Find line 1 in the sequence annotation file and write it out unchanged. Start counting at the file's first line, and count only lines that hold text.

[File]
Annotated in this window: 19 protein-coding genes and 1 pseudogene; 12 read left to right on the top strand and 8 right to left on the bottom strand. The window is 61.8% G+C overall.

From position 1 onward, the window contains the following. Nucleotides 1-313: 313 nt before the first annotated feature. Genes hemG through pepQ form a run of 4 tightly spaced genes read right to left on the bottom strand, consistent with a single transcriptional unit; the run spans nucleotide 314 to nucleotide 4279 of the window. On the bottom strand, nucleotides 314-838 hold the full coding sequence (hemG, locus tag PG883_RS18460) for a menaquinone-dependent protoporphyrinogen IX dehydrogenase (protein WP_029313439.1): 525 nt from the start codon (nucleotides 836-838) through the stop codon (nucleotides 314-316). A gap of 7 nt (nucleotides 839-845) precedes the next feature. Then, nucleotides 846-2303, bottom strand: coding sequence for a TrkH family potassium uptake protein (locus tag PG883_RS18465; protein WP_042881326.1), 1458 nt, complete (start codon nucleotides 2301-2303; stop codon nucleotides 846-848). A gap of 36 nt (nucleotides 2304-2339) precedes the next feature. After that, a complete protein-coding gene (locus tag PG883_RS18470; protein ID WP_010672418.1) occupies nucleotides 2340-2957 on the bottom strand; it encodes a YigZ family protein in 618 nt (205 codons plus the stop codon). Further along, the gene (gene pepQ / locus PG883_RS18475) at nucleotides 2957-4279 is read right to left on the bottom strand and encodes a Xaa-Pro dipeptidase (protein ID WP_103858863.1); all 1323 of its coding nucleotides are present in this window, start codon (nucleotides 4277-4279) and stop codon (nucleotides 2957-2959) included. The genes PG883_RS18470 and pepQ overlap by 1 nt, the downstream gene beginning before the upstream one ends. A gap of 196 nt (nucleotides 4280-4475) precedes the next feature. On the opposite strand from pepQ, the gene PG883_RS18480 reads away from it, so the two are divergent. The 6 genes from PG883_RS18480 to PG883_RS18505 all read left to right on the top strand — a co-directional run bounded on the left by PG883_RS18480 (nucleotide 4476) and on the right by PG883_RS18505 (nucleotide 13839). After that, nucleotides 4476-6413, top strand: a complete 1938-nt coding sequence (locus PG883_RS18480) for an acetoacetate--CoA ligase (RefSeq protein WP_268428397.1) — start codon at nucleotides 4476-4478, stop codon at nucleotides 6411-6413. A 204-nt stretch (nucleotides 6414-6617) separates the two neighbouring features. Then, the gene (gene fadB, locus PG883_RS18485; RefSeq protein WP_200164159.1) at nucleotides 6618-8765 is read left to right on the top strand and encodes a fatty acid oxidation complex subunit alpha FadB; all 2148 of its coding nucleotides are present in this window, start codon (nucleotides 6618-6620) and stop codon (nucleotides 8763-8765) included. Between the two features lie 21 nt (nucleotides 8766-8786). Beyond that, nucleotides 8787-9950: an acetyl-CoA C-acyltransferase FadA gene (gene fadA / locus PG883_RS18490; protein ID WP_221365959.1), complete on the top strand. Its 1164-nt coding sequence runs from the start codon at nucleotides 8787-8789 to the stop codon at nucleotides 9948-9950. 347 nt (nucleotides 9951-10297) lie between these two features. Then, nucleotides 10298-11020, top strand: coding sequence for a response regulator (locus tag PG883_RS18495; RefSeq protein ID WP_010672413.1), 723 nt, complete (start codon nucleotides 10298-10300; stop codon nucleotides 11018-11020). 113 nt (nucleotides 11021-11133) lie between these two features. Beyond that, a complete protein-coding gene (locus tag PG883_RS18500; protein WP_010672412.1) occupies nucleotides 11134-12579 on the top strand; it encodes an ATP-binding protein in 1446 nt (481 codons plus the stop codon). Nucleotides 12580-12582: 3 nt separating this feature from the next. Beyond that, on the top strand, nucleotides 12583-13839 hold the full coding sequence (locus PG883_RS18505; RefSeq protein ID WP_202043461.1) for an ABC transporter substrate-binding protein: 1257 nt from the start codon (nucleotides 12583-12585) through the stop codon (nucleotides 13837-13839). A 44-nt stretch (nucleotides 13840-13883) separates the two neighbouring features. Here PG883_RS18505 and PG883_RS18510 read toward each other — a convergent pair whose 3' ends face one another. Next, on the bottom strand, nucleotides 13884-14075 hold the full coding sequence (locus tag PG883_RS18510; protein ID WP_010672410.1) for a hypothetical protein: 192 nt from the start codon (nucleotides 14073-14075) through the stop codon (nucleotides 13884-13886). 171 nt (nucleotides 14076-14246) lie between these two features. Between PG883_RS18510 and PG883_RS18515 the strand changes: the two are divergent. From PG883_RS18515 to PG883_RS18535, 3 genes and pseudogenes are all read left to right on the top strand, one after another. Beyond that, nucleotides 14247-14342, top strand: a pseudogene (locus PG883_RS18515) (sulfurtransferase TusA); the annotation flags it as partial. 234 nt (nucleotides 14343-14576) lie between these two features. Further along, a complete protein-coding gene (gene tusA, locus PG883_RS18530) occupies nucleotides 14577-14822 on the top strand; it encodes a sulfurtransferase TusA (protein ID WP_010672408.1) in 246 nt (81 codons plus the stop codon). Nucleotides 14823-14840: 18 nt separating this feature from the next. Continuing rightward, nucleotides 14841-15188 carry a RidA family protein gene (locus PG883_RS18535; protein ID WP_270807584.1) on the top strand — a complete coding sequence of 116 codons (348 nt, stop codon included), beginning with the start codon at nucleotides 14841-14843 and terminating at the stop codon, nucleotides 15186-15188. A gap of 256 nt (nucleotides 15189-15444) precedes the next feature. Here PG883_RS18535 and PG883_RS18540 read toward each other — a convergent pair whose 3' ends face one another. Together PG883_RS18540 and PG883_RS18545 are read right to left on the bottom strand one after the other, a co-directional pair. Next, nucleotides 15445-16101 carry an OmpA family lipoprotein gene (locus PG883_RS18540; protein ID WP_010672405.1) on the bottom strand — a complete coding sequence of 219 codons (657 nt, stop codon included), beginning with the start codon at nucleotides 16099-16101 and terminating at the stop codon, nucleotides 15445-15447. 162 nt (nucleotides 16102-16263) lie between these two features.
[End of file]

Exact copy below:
Annotated in this window: 19 protein-coding genes and 1 pseudogene; 12 read left to right on the top strand and 8 right to left on the bottom strand. The window is 61.8% G+C overall.